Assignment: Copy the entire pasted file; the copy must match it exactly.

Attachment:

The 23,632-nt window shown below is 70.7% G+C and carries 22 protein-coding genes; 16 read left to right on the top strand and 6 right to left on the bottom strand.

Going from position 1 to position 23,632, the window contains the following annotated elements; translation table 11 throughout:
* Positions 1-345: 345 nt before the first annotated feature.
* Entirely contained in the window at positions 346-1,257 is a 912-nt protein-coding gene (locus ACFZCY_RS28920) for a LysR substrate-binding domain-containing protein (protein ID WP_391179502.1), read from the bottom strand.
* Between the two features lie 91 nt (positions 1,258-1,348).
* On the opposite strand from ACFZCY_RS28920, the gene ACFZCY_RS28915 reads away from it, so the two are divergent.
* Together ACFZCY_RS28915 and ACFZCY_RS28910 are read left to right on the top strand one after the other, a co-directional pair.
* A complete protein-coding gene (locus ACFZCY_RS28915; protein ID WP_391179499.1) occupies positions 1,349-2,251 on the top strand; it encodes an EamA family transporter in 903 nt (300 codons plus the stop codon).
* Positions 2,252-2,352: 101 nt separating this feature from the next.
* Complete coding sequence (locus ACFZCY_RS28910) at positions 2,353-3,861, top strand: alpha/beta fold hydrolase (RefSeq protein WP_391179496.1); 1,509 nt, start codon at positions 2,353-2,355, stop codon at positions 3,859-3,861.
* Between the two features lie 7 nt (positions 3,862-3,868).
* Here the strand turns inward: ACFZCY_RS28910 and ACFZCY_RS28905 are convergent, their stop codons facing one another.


The 23,632-nt window shown below is 70.7% G+C and carries 22 protein-coding genes; 16 read left to right on the top strand and 6 right to left on the bottom strand.

Going from position 1 to position 23,632, the window contains the following annotated elements; translation table 11 throughout:
* Positions 1-345: 345 nt before the first annotated feature.
* Entirely contained in the window at positions 346-1,257 is a 912-nt protein-coding gene (locus ACFZCY_RS28920) for a LysR substrate-binding domain-containing protein (protein ID WP_391179502.1), read from the bottom strand.
* Between the two features lie 91 nt (positions 1,258-1,348).
* On the opposite strand from ACFZCY_RS28920, the gene ACFZCY_RS28915 reads away from it, so the two are divergent.
* Together ACFZCY_RS28915 and ACFZCY_RS28910 are read left to right on the top strand one after the other, a co-directional pair.
* A complete protein-coding gene (locus ACFZCY_RS28915; protein ID WP_391179499.1) occupies positions 1,349-2,251 on the top strand; it encodes an EamA family transporter in 903 nt (300 codons plus the stop codon).
* Positions 2,252-2,352: 101 nt separating this feature from the next.
* Complete coding sequence (locus ACFZCY_RS28910) at positions 2,353-3,861, top strand: alpha/beta fold hydrolase (RefSeq protein WP_391179496.1); 1,509 nt, start codon at positions 2,353-2,355, stop codon at positions 3,859-3,861.
* Between the two features lie 7 nt (positions 3,862-3,868).
* Here the strand turns inward: ACFZCY_RS28910 and ACFZCY_RS28905 are convergent, their stop codons facing one another.